Russia's new draconian Religion Law
Russia's new Religion Law, known as the "Yarovaya Law, is part of President Putin's new anti-terrorism legislation which now defines missionary activity by all unregistered religious groups as "extremism". Chapter 24 of the new law states:
"For the purposes of this federal law, missionary activity is recognised as the activity of a religious association, aimed at disseminating information about its beliefs among people who are not participants (members, followers) in that religious association, with the purpose of involving these people as participants (members, followers). It is carried out directly by religious associations or by citizens and/or legal entities authorised by them, publicly, with the help of the media, the internet or other lawful means."
The law prohibits any beliefs from being shared in residential buildings, or any property without permission, and bars the conversion of residential property to religious use. It also bans sharing faith online.
Thomas J. Reese, who heads the U.S. Commission on International Religious Freedom, said:
"The new restrictions will make it easier for Russian authorities to repress religious communities, stifle peaceful dissent, and detain and imprison people. Neither these measures nor the currently existing antiextremism law meet international human rights and religious freedom standards."
As the Catholic Church is registered with the state, and bishops and priests are circumspect about the Catholic Church's public profile it is not thought that the new law will impact the lives of Catholics. However, the arrest and conviction of Donald Ossewaarde confirms fears that the law will be vigorously applied against Baptists and evangelical Christians, who for religious reasons refuse to register with the state.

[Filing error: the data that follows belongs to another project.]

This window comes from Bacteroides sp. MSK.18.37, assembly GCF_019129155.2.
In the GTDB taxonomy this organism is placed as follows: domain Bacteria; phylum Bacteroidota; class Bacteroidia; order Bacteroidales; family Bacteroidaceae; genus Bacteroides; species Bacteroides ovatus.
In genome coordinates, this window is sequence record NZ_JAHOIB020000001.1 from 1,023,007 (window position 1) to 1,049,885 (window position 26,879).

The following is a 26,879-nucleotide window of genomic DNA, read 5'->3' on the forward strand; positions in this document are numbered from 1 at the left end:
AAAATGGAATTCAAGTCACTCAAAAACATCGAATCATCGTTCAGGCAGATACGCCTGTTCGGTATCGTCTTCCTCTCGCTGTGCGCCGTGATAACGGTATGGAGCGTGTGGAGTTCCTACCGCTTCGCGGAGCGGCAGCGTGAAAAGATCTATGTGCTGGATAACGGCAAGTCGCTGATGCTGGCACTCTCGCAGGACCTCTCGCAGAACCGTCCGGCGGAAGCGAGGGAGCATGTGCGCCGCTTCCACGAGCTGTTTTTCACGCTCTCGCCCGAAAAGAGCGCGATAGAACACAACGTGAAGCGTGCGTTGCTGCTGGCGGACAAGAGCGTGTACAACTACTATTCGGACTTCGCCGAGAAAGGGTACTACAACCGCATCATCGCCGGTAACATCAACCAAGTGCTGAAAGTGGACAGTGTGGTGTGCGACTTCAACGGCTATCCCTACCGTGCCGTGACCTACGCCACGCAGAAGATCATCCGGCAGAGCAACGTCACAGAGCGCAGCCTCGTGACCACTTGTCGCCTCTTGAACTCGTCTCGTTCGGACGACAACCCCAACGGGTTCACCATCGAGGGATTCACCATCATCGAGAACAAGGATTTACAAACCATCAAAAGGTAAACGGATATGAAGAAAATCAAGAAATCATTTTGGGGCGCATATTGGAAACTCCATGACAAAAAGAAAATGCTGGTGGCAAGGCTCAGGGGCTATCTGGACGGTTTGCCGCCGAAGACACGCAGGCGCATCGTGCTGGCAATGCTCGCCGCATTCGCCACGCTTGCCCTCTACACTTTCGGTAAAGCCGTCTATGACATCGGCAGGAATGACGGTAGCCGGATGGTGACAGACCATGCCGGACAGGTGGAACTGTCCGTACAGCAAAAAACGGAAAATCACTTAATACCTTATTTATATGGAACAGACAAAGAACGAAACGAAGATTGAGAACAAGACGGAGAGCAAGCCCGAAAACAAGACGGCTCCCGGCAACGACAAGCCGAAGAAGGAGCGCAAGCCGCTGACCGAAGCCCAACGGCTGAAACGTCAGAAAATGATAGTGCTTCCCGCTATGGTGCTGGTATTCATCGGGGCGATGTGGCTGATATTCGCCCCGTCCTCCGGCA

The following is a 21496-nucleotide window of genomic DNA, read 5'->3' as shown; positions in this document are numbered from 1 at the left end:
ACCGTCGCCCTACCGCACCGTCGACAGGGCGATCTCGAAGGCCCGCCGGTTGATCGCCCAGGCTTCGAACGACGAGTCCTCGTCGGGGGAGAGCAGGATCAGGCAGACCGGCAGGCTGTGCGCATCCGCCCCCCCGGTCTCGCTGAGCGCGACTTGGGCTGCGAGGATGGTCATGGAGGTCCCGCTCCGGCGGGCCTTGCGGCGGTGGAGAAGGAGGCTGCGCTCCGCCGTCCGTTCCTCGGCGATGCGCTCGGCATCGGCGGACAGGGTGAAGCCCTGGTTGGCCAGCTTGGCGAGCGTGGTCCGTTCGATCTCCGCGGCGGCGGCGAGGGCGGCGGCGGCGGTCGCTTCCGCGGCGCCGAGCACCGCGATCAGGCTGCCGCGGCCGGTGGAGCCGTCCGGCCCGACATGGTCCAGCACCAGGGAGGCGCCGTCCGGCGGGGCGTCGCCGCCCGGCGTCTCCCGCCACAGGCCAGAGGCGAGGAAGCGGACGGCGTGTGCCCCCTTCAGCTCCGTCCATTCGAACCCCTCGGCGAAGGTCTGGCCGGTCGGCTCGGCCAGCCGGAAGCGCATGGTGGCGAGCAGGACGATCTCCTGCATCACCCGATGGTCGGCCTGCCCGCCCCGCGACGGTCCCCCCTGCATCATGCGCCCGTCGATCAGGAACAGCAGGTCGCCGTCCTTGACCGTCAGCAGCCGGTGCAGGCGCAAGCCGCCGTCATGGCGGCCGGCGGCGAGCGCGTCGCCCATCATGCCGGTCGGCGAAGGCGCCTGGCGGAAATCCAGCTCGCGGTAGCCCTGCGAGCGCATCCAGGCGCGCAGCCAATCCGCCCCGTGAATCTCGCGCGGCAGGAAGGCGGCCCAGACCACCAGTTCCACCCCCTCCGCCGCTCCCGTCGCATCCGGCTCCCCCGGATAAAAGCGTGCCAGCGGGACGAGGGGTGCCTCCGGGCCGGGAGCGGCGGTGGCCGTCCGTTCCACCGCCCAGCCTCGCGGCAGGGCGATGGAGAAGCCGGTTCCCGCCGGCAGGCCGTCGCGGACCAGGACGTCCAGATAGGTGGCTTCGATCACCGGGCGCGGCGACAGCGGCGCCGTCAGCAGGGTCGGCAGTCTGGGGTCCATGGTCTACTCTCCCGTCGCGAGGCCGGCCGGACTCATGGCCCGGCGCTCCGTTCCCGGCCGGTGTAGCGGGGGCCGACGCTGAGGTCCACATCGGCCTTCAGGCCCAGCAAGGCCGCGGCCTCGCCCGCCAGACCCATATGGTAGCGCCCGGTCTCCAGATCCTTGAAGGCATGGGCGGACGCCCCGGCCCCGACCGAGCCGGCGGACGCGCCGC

A missionary Catholic priest serving in Russia explained to CNA the impact of Putin's restrictive measures on the Catholic Church just after it was signed into law, “We’re very careful to say that our mission is to Catholics, and we are there to find the remnant of the Catholics and to serve them. We don’t proselytize on the streets, because even if it wasn’t against the law, it would certainly be very dangerous.”
Around the world we are witnessing governments pass legislation that restricts freedom of religion and freedom of conscience. Such intolerance towards religion is not restricted to Muslim countries or totalitarian states but also includes many countries in the so-called Free World. We can also see a trickle down effect of governmental hostility towards religion in intolerant regulations passed into law by professional bodies, local councils, and employers. This official intolerance towards believers is just the tip of the iceberg beneath which is a dark mass of informal intolerance in the public arena and workplace.
The Catholic Church defends religious freedom as an inalienable right of individuals, but she does recognise restrictions to this freedom. The Catechism of the Catholic Church states:
"The right to the exercise of freedom, especially in religious and moral matters, is an inalienable requirement of the dignity of man. But the exercise of freedom does not entail the putative right to say or do anything." (CCC, 1747).
Of course freedom in religious and moral matters does not mean the freedom to promote a harmful religious belief, such as Satanism, or immoral actions, such as homosexual sex acts. By no stretch of the imagination can the missionary work of Baptists and evangelicals in Russia come under this licit restriction of freedom of belief. President Putin's Religion Law is an unjust interference by the State in the autonomy of Christians to fulfil the Great Commission to spread the Gospel and baptise sinners into the new life of Christ.